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Cycle Through Life

As we go through life we develop habits, a way of doing things.  Some of them are our own, some of them are done to accommodate the likes/dislikes of those around us.  As we cycle through life those things change.

We develop likes and dislikes, ways of doing things, and personality traits from our parents, grandparents, siblings, other relatives and friends as we are growing.  Then we become adults and move away from those we have grown up with.  Some move away to attend college, some branch out on their own, living the single life, and others, like me, leave their parent’s home when they marry.   Each of those different events will impact the individual person and their overall personality.51bdc659e738f0ad63064c508af86513

I grew up in a small town far away from distant relatives, I left my parent’s home when I married just before my 21st birthday.  With my marriage I moved about two hours away from home.  The person I married was not controlling, but he was nine years older and had far more life experiences than I.  He had served overseas in the military, been married and had a child, and purchased a home.   Looking back I adapted to his way of doing things more-so than he adapted to mine.   He paid the bills, serviced the cars, did home repairs, and was the driving force in any major purchases.  I was more willing to keep things as they were, to more or less “make do” with what we already had.  That is how we lived for 34 years until he passed away in December 2015.

When he passed away I was living on my own for the first time in my life.  I spent a couple years in a bit of a vacuum, going through the motions of life without really experiencing it to its fullest.  I learned to do things I had never done before, such as yard work, getting cars serviced, and paying bills.  You could say in that way I grew during that period of time, but I didn’t really evolve, I simply functioned.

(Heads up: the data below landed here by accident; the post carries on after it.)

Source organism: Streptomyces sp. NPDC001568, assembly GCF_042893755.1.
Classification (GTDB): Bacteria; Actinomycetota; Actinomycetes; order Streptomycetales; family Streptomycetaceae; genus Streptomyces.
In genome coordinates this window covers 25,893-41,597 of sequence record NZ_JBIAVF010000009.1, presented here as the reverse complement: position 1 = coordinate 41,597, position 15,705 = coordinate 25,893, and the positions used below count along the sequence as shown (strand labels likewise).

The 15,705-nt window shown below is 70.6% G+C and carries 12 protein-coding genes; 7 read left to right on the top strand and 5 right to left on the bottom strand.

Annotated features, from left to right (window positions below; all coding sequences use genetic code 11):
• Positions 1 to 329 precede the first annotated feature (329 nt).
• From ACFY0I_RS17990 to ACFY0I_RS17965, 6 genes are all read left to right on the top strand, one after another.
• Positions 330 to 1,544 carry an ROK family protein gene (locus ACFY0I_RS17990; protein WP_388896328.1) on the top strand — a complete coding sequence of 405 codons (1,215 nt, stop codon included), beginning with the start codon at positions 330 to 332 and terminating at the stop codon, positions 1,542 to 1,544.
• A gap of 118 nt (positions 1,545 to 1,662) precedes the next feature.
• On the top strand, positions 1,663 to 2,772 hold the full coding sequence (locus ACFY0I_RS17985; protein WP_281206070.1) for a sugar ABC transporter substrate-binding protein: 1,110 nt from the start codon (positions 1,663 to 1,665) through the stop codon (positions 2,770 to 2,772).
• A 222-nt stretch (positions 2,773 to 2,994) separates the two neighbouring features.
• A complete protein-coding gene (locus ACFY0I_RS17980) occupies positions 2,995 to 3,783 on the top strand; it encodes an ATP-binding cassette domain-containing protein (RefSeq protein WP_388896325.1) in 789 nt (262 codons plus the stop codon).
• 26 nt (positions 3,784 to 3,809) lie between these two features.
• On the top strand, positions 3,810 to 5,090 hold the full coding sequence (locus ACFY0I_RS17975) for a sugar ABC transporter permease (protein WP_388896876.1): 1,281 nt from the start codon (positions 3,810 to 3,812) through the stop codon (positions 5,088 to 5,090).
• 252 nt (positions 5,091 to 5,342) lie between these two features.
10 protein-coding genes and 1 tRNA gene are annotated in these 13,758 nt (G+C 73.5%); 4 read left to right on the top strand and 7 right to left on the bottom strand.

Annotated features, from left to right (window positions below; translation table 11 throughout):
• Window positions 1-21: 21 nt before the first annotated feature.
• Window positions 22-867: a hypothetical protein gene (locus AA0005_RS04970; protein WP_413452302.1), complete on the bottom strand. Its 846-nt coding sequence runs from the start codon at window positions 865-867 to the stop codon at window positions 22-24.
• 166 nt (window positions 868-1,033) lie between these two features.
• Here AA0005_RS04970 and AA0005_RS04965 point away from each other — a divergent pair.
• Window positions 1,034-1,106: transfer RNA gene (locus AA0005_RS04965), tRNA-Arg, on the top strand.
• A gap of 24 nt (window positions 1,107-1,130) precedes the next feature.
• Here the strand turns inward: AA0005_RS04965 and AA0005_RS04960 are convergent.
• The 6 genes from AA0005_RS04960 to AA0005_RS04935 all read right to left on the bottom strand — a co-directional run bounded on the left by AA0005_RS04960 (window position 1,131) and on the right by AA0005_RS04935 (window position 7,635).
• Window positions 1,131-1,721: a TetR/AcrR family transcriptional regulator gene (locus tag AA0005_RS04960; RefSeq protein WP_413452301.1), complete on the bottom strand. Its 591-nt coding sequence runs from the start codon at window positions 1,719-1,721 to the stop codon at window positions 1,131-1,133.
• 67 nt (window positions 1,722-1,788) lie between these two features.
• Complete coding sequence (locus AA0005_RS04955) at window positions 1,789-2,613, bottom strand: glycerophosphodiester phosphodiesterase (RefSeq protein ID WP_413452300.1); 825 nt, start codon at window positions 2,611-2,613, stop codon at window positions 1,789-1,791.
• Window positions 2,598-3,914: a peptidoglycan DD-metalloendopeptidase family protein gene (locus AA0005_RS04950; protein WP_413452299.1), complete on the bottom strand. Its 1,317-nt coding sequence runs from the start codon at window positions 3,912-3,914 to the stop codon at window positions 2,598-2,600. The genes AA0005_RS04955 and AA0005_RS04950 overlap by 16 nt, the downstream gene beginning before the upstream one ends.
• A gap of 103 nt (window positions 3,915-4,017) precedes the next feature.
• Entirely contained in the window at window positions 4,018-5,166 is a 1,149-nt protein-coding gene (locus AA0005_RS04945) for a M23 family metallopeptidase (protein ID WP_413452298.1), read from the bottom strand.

With the help of a friend I began to re-evaluate where I was at and what changes I needed to make.  I took a good look at the investments I had, and the company my husband had us with was not making me any money, in fact after paying the service charges I had lost money over the course of the two years since his death.  I’m not a math person, but I’m not stupid.  I needed a new financial advisor and I followed the recommendation of a friend and made a change.  It has been a good one and I feel my financial future has a more positive outlook.

What-you-dont-have-you-may-gainIn looking at my investments I also took a good look at my living expenses v. income and realized that while I am making my bills with the assistance of my husband’s life insurance, I can not really consider that “living in the green.”  Let’s face it, the life insurance savings won’t last forever, and living month-to-month is not the way I want to spend my retirement.  I also realized that I can not retire and continue to live where I am at.  The decision, I need to downsize.  Now there is a lot of stuff in this house that I must sort, decide what to keep, what to toss, and what to sell.  That will take some time.  I would like to be out in six months, a year is more realistic, and it may take beyond that.  However the longer it takes the more money I am spending on this house that I could be saving or using for more fun things.